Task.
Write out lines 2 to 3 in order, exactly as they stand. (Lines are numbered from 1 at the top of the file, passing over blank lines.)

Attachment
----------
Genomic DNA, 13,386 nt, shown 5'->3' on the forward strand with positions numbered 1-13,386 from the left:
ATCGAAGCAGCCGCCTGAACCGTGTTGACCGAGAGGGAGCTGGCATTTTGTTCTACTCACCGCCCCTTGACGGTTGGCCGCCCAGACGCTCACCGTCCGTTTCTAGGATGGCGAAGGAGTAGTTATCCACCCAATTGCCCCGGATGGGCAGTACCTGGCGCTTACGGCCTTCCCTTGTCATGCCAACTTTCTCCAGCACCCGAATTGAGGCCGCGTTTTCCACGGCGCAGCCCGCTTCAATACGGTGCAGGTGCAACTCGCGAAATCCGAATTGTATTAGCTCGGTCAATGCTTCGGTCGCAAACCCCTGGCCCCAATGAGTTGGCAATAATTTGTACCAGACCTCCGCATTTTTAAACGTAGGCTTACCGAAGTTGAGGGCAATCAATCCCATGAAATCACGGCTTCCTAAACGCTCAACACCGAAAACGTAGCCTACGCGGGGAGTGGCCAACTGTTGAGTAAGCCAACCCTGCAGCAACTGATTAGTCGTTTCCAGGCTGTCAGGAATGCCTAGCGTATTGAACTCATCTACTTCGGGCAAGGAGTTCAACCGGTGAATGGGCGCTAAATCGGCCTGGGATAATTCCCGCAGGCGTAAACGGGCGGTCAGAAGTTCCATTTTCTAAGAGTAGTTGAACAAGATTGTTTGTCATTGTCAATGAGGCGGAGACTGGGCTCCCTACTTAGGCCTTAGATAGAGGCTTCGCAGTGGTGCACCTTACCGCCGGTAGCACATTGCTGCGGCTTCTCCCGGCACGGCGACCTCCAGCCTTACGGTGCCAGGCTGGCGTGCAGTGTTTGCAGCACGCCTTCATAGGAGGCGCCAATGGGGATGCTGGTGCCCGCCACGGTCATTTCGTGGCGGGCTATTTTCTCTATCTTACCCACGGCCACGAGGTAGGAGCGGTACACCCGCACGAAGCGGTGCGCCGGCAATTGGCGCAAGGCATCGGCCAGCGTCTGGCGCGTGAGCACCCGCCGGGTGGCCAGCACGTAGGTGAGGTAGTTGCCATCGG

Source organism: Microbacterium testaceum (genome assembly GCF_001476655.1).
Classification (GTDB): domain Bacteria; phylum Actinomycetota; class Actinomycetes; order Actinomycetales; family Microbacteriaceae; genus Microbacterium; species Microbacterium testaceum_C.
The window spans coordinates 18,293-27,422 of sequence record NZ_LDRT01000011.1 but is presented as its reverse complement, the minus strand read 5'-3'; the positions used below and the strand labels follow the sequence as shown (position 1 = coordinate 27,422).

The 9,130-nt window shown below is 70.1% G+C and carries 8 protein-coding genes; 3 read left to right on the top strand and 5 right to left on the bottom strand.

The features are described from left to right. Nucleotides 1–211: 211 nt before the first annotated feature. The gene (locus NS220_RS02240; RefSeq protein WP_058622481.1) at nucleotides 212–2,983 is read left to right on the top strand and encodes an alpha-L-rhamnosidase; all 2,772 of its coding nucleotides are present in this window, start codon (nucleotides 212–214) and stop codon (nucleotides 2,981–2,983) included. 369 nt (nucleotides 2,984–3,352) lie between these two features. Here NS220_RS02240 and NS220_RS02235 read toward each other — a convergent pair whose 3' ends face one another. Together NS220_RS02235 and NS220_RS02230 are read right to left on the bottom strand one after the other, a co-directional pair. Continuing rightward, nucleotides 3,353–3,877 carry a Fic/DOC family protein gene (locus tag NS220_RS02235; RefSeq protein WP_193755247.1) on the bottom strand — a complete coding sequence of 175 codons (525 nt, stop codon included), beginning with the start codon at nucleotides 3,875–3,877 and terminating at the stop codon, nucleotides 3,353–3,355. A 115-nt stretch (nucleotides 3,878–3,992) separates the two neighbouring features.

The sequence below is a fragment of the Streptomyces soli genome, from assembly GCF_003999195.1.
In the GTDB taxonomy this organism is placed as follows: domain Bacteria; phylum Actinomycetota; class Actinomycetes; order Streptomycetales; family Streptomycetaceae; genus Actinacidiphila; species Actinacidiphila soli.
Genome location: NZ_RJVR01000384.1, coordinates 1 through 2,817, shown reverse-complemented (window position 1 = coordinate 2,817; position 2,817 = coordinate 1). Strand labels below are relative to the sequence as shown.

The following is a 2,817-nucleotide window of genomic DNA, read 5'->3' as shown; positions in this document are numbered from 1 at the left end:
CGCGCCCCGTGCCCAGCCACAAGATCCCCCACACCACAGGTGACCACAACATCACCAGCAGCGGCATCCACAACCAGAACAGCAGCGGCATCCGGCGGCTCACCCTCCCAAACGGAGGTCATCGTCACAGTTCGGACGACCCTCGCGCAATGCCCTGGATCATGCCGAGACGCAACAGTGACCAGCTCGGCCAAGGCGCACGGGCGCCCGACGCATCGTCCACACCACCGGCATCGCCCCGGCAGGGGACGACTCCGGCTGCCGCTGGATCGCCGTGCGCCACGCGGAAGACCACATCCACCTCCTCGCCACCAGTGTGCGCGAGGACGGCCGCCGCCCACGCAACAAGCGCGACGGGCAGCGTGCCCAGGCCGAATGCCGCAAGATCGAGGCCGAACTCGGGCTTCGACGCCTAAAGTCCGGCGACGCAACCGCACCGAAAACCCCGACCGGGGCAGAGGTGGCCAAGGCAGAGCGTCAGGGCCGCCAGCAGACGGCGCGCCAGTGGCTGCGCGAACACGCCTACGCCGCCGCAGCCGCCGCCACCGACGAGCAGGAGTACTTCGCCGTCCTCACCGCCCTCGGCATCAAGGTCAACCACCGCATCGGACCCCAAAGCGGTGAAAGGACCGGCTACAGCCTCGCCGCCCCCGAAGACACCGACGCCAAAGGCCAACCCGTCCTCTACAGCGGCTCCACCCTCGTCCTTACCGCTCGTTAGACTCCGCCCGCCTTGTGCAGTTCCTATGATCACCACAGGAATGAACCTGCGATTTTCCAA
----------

ATCGAAGCAGCCGCCTGAACCGTGTTGACCGAGAGGGAGCTGGCATTTTGTTCTACTCACCGCCCCTTGACGGTTGGCCGCCCAGACGCTCACCGTCCGTTTCTAGGATGGCGAAGGAGTAGTTATCCACCCAATTGCCCCGGATGGGCAGTACCTGGCGCTTACGGCCTTCCCTTGTCATGCCAACTTTCTCCAGCACCCGAATTGAGGCCGCGTTTTCCACGGCGCAGCCCGCTTCAATACGGTGCAGGTGCAACTCGCGAAATCCGAATTGTATTAGCTCGGTCAATGCTTCGGTCGCAAACCCCTGGCCCCAATGAGTTGGCAATAATTTGTACCAGACCTCCGCATTTTTAAACGTAGGCTTACCGAAGTTGAGGGCAATCAATCCCATGAAATCACGGCTTCCTAAACGCTCAACACCGAAAACGTAGCCTACGCGGGGAGTGGCCAACTGTTGAGTAAGCCAACCCTGCAGCAACTGATTAGTCGTTTCCAGGCTGTCAGGAATGCCTAGCGTATTGAACTCATCTACTTCGGGCAAGGAGTTCAACCGGTGAATGGGCGCTAAATCGGCCTGGGATAATTCCCGCAGGCGTAAACGGGCGGTCAGAAGTTCCATTTTCTAAGAGTAGTTGAACAAGATTGTTTGTCATTGTCAATGAGGCGGAGACTGGGCTCCCTACTTAGGCCTTAGATAGAGGCTTCGCAGTGGTGCACCTTACCGCCGGTAGCACATTGCTGCGGCTTCTCCCGGCACGGCGACCTCCAGCCTTACGGTGCCAGGCTGGCGTGCAGTGTTTGCAGCACGCCTTCATAGGAGGCGCCAATGGGGATGCTGGTGCCCGCCACGGTCATTTCGTGGCGGGCTATTTTCTCTATCTTACCCACGGCCACGAGGTAGGAGCGGTACACCCGCACGAAGCGGTGCGCCGGCAATTGGCGCAAGGCATCGGCCAGCGTCTGGCGCGTGAGCACCCGCCGGGTGGCCAGCACGTAGGTGAGGTAGTTGCCATCGG

Source organism: Microbacterium testaceum (genome assembly GCF_001476655.1).